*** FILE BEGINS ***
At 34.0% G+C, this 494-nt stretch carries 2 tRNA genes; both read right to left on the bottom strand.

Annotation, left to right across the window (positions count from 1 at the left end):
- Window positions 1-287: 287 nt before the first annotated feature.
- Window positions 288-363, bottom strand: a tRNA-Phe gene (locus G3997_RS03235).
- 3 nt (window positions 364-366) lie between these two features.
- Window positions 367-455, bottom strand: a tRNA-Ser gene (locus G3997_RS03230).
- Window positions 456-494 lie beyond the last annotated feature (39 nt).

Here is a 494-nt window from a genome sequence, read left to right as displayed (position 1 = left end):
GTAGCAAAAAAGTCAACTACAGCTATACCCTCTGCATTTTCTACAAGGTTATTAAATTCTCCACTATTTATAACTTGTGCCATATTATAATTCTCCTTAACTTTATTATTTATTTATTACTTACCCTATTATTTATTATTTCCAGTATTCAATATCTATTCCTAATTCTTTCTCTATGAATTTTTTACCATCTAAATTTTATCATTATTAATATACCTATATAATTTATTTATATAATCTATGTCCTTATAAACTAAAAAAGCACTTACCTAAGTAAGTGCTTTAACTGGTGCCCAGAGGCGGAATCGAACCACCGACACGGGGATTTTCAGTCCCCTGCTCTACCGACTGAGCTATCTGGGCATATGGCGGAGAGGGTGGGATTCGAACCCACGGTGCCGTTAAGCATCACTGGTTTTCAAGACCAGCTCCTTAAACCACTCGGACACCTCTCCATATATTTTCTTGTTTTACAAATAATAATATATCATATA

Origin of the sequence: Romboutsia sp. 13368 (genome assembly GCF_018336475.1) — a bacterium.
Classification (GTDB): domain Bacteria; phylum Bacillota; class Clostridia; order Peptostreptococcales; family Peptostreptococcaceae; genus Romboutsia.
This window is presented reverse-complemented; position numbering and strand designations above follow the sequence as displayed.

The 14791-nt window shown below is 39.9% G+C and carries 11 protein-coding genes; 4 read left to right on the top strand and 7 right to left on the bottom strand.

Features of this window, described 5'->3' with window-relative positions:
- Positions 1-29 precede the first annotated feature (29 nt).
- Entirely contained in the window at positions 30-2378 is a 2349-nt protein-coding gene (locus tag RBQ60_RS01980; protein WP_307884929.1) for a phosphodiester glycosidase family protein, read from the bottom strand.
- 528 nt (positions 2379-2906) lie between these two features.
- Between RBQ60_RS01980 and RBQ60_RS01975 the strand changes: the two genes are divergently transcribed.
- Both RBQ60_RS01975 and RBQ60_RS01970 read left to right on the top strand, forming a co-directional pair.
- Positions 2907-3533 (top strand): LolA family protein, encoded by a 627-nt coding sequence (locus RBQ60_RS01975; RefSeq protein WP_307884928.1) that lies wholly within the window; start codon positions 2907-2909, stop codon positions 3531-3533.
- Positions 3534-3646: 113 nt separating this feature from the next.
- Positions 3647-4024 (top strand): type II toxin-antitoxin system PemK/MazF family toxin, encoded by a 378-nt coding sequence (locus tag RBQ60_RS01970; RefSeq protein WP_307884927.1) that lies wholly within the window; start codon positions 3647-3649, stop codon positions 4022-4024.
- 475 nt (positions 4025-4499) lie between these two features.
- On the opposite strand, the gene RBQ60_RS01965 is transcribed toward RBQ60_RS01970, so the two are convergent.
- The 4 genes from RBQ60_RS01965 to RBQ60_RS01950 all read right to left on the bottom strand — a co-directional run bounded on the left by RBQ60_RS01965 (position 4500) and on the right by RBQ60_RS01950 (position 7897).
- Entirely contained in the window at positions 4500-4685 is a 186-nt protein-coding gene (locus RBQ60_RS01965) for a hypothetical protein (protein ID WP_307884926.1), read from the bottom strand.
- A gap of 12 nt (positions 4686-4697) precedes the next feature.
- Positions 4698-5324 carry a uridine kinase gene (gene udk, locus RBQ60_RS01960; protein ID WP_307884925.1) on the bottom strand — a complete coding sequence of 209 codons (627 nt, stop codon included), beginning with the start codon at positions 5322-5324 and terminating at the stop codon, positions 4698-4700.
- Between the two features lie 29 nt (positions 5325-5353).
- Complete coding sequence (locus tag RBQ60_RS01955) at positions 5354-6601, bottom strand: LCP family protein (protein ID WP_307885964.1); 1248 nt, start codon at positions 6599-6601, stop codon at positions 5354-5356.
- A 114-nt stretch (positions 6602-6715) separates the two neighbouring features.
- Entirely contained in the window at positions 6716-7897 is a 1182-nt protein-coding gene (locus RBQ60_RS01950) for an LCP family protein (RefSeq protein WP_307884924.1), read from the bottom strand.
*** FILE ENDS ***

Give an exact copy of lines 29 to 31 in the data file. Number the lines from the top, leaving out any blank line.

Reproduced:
- Between the two features lie 29 nt (positions 5325-5353).
- Complete coding sequence (locus tag RBQ60_RS01955) at positions 5354-6601, bottom strand: LCP family protein (protein ID WP_307885964.1); 1248 nt, start codon at positions 6599-6601, stop codon at positions 5354-5356.
- A 114-nt stretch (positions 6602-6715) separates the two neighbouring features.